Madely Health Headlines Commentary for October 15, 2009
There are several flaws in the arguments presented by Dr. Jay Wortman with respect to cause and effect but he is to be commended as well for his anthropological insight by matching diet to genetic adaptation.
This population has adapted to its environment over thousands of years. These foods are a reintroduction of normalcy for them; a return to the traditional diets that served them well. The North American junk foods that have invaded their dietary regimen has injected excess calories and subsequent weight gain. This is evident in many First Nations communities where obesity and diabetes are common and exceed general population rates.
There is no indication in the article if the study was published; important it the peer-review process. We are then left with only observational data. The effect of this diet could be compared to other low carbohydrate diets in the medical literature if it were published and allow further critical appraisal. Would this diet have similar outcomes for other cultures and ethnic backgrounds?
The study did not look at long-term compliance; a major issue with strict dietary regimens. Compliance becomes an issue when junk foods that were introduced into this population remain available.
As mentioned, peer-review would examine the data collected and the results of the study and questioned this claim,
“Within weeks of giving up sweet, starchy foods, Wadhams lost 19 pounds and went off the diabetes medications he had been swallowing for years”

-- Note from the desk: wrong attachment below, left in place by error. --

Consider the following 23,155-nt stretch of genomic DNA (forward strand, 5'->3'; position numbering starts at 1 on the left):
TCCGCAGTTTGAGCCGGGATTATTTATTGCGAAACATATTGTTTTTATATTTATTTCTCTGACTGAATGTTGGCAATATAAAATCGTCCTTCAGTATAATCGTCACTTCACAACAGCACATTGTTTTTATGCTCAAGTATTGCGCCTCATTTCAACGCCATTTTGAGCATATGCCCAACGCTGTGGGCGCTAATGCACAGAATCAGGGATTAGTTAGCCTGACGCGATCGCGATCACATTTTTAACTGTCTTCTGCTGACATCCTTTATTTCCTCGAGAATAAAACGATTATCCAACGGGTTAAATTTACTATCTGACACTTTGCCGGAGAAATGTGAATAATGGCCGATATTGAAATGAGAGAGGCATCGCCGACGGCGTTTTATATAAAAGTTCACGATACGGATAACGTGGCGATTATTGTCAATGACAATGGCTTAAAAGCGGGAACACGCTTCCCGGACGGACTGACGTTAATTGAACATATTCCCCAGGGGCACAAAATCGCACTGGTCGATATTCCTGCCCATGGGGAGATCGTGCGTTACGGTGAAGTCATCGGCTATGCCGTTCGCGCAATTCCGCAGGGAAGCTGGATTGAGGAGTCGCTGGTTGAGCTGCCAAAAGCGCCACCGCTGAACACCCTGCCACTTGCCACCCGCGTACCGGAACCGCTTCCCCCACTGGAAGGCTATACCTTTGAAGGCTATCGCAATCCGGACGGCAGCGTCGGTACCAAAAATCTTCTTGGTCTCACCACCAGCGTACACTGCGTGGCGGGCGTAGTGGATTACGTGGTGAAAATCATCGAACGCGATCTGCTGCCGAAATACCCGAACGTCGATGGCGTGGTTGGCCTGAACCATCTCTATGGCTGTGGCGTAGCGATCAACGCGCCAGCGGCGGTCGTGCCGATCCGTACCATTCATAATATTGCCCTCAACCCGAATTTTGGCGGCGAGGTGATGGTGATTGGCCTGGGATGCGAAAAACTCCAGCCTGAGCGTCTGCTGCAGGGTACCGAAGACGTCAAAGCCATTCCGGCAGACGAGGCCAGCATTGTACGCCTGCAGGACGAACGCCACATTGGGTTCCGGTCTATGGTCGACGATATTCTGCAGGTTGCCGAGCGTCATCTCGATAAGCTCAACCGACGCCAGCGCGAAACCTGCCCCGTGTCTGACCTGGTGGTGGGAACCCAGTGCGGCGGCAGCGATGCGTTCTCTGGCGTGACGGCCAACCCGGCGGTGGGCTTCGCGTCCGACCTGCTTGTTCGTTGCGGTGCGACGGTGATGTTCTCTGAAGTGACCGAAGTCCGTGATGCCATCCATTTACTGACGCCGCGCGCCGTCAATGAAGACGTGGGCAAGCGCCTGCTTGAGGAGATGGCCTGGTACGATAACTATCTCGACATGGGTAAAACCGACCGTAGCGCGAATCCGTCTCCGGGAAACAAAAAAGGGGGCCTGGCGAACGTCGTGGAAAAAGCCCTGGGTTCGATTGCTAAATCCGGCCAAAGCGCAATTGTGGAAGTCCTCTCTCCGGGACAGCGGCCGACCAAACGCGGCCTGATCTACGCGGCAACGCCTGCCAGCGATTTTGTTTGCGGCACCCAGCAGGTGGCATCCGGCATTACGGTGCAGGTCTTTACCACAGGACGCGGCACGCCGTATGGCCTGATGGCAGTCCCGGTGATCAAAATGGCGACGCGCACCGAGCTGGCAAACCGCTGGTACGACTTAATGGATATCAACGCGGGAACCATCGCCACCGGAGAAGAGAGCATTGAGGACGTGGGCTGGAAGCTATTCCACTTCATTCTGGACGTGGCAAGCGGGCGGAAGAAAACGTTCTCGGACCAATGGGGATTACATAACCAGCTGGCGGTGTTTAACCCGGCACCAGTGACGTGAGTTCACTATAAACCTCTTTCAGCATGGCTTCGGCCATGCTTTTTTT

Dr. Yoni Feedhoff, author of one the best science blogs about weight management, diet, misleading food benefit claims, and food science, provides this analysis of the claim:
“The weight reportedly lost rapidly may well have been real, but not impressive. Meaning that when someone goes on a low-carb diet (which is of course what Dr.Wortman promotes), two things happen. Firstly their body depletes itself of its glycogen stores (primarily from liver and muscle) which make up the roughly 24 hrs worth of stored carbohydrates the body has on hand. Glycogen is stored along with a great deal of water so utilization mobilizes the water which of course gets excreted. This can easily affect a 5-10 lb weight loss in a single week. Couple that with ketosis which causes increased urination and voila – rapid weight loss.”
Hence the need for peer-review and published data.
The article goes on to state,
“He says the Canadian Diabetes Association, which sets guidelines for doctors and nurses treating the two million diabetics across the country, needs to wake up to the benefits of eating more fat and eliminating carbohydrate-rich foods like pop, pasta and potatoes.
“This diet should be offered as a valid option,” says Wortman, who describes Type 2 diabetes as an “intolerance” to carbohydrates that are loaded into many modern foods.
This statement is correct from the perspective of reducing calories, not because of eating more fat. Weight loss is a result of a deficit of calories. However given the limited scope of this study and its population-specific nature, one cannot draw any conclusions on the effect it would have on people of different genetic backgrounds.
Dr. Freedhoff adds,
“Regarding the benefits of a low-carb diet for diabetics – I don’t entirely disagree. Low-carb diets are often quite satiating due to the fact that they’re much higher in protein and fat. Consequently people on ad-libitum low carb diets like Atkins’ and Jay’s will consume fewer calories due to being less hungry. The issue I take with low carb dieting is the fact that for the vast majority of folks, they’re not sustained in which cases the results are just another big fat diet.”